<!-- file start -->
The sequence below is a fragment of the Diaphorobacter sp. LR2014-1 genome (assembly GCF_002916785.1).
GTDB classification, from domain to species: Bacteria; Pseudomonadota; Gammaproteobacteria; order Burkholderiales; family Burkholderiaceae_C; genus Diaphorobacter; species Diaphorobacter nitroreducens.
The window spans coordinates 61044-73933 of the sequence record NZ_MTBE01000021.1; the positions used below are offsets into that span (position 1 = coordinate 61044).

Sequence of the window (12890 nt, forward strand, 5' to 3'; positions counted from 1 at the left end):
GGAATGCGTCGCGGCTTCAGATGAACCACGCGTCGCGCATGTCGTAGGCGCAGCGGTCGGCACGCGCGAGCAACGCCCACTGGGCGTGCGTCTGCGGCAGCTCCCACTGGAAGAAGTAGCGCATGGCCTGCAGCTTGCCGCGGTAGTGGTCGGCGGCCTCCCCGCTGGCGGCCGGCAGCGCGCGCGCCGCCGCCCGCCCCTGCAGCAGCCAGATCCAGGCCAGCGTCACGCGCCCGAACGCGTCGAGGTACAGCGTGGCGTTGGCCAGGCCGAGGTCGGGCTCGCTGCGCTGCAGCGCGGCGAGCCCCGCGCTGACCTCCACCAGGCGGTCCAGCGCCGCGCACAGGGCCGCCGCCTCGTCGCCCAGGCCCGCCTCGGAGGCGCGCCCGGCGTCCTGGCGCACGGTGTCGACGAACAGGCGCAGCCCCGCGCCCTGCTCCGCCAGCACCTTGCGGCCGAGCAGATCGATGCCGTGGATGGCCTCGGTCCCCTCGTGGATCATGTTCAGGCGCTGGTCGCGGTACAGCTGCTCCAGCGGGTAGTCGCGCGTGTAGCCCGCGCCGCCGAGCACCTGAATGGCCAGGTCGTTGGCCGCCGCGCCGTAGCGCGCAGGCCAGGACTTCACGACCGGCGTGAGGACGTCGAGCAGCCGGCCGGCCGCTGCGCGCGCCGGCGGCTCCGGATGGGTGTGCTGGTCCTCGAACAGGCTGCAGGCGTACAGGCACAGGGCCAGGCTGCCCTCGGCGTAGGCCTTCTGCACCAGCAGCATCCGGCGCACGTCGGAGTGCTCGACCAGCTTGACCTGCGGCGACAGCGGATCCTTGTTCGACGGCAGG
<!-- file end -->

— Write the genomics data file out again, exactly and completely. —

The sequence below is a fragment of the Diaphorobacter sp. LR2014-1 genome (assembly GCF_002916785.1).
GTDB classification, from domain to species: Bacteria; Pseudomonadota; Gammaproteobacteria; order Burkholderiales; family Burkholderiaceae_C; genus Diaphorobacter; species Diaphorobacter nitroreducens.
The window spans coordinates 61044-73933 of the sequence record NZ_MTBE01000021.1; the positions used below are offsets into that span (position 1 = coordinate 61044).

Sequence of the window (12890 nt, forward strand, 5' to 3'; positions counted from 1 at the left end):
GGAATGCGTCGCGGCTTCAGATGAACCACGCGTCGCGCATGTCGTAGGCGCAGCGGTCGGCACGCGCGAGCAACGCCCACTGGGCGTGCGTCTGCGGCAGCTCCCACTGGAAGAAGTAGCGCATGGCCTGCAGCTTGCCGCGGTAGTGGTCGGCGGCCTCCCCGCTGGCGGCCGGCAGCGCGCGCGCCGCCGCCCGCCCCTGCAGCAGCCAGATCCAGGCCAGCGTCACGCGCCCGAACGCGTCGAGGTACAGCGTGGCGTTGGCCAGGCCGAGGTCGGGCTCGCTGCGCTGCAGCGCGGCGAGCCCCGCGCTGACCTCCACCAGGCGGTCCAGCGCCGCGCACAGGGCCGCCGCCTCGTCGCCCAGGCCCGCCTCGGAGGCGCGCCCGGCGTCCTGGCGCACGGTGTCGACGAACAGGCGCAGCCCCGCGCCCTGCTCCGCCAGCACCTTGCGGCCGAGCAGATCGATGCCGTGGATGGCCTCGGTCCCCTCGTGGATCATGTTCAGGCGCTGGTCGCGGTACAGCTGCTCCAGCGGGTAGTCGCGCGTGTAGCCCGCGCCGCCGAGCACCTGAATGGCCAGGTCGTTGGCCGCCGCGCCGTAGCGCGCAGGCCAGGACTTCACGACCGGCGTGAGGACGTCGAGCAGCCGGCCGGCCGCTGCGCGCGCCGGCGGCTCCGGATGGGTGTGCTGGTCCTCGAACAGGCTGCAGGCGTACAGGCACAGGGCCAGGCTGCCCTCGGCGTAGGCCTTCTGCACCAGCAGCATCCGGCGCACGTCGGAGTGCTCGACCAGCTTGACCTGCGGCGACAGCGGATCCTTGTTCGACGGCAGG